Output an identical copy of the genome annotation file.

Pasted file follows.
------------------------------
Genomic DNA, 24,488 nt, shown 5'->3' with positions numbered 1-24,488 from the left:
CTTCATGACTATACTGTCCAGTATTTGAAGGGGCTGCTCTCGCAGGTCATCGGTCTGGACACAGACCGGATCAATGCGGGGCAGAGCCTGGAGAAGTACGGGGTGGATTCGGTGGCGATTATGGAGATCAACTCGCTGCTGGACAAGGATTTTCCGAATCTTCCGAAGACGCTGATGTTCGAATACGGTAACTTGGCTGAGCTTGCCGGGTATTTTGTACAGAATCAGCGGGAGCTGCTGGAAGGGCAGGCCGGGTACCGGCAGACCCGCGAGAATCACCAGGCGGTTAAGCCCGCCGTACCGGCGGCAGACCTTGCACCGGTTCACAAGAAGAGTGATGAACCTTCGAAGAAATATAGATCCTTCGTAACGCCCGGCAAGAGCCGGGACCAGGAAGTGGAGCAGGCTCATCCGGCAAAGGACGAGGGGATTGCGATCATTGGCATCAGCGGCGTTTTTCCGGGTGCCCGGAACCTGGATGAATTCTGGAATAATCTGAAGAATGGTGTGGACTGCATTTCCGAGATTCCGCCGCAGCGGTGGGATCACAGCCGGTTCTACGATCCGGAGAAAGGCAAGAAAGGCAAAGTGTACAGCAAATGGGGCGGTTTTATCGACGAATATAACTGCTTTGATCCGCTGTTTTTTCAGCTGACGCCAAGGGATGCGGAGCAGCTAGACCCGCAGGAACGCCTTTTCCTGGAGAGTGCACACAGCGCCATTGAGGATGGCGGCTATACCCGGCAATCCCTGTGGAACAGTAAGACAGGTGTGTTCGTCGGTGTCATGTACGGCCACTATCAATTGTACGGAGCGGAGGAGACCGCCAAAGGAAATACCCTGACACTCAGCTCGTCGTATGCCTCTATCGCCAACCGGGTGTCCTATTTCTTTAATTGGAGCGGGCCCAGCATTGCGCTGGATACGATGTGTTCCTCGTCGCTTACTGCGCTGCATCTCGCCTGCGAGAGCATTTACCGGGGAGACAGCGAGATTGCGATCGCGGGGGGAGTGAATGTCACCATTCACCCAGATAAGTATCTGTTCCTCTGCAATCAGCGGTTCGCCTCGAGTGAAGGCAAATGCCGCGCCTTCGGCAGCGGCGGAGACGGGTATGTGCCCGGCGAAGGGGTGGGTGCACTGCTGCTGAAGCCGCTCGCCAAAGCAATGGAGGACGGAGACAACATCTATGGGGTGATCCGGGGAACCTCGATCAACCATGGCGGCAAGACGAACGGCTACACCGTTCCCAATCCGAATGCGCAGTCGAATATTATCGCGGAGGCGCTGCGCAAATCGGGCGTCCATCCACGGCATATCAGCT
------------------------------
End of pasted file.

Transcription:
Genomic DNA, 24,488 nt, shown 5'->3' with positions numbered 1-24,488 from the left:
CTTCATGACTATACTGTCCAGTATTTGAAGGGGCTGCTCTCGCAGGTCATCGGTCTGGACACAGACCGGATCAATGCGGGGCAGAGCCTGGAGAAGTACGGGGTGGATTCGGTGGCGATTATGGAGATCAACTCGCTGCTGGACAAGGATTTTCCGAATCTTCCGAAGACGCTGATGTTCGAATACGGTAACTTGGCTGAGCTTGCCGGGTATTTTGTACAGAATCAGCGGGAGCTGCTGGAAGGGCAGGCCGGGTACCGGCAGACCCGCGAGAATCACCAGGCGGTTAAGCCCGCCGTACCGGCGGCAGACCTTGCACCGGTTCACAAGAAGAGTGATGAACCTTCGAAGAAATATAGATCCTTCGTAACGCCCGGCAAGAGCCGGGACCAGGAAGTGGAGCAGGCTCATCCGGCAAAGGACGAGGGGATTGCGATCATTGGCATCAGCGGCGTTTTTCCGGGTGCCCGGAACCTGGATGAATTCTGGAATAATCTGAAGAATGGTGTGGACTGCATTTCCGAGATTCCGCCGCAGCGGTGGGATCACAGCCGGTTCTACGATCCGGAGAAAGGCAAGAAAGGCAAAGTGTACAGCAAATGGGGCGGTTTTATCGACGAATATAACTGCTTTGATCCGCTGTTTTTTCAGCTGACGCCAAGGGATGCGGAGCAGCTAGACCCGCAGGAACGCCTTTTCCTGGAGAGTGCACACAGCGCCATTGAGGATGGCGGCTATACCCGGCAATCCCTGTGGAACAGTAAGACAGGTGTGTTCGTCGGTGTCATGTACGGCCACTATCAATTGTACGGAGCGGAGGAGACCGCCAAAGGAAATACCCTGACACTCAGCTCGTCGTATGCCTCTATCGCCAACCGGGTGTCCTATTTCTTTAATTGGAGCGGGCCCAGCATTGCGCTGGATACGATGTGTTCCTCGTCGCTTACTGCGCTGCATCTCGCCTGCGAGAGCATTTACCGGGGAGACAGCGAGATTGCGATCGCGGGGGGAGTGAATGTCACCATTCACCCAGATAAGTATCTGTTCCTCTGCAATCAGCGGTTCGCCTCGAGTGAAGGCAAATGCCGCGCCTTCGGCAGCGGCGGAGACGGGTATGTGCCCGGCGAAGGGGTGGGTGCACTGCTGCTGAAGCCGCTCGCCAAAGCAATGGAGGACGGAGACAACATCTATGGGGTGATCCGGGGAACCTCGATCAACCATGGCGGCAAGACGAACGGCTACACCGTTCCCAATCCGAATGCGCAGTCGAATATTATCGCGGAGGCGCTGCGCAAATCGGGCGTCCATCCACGGCATATCAGCT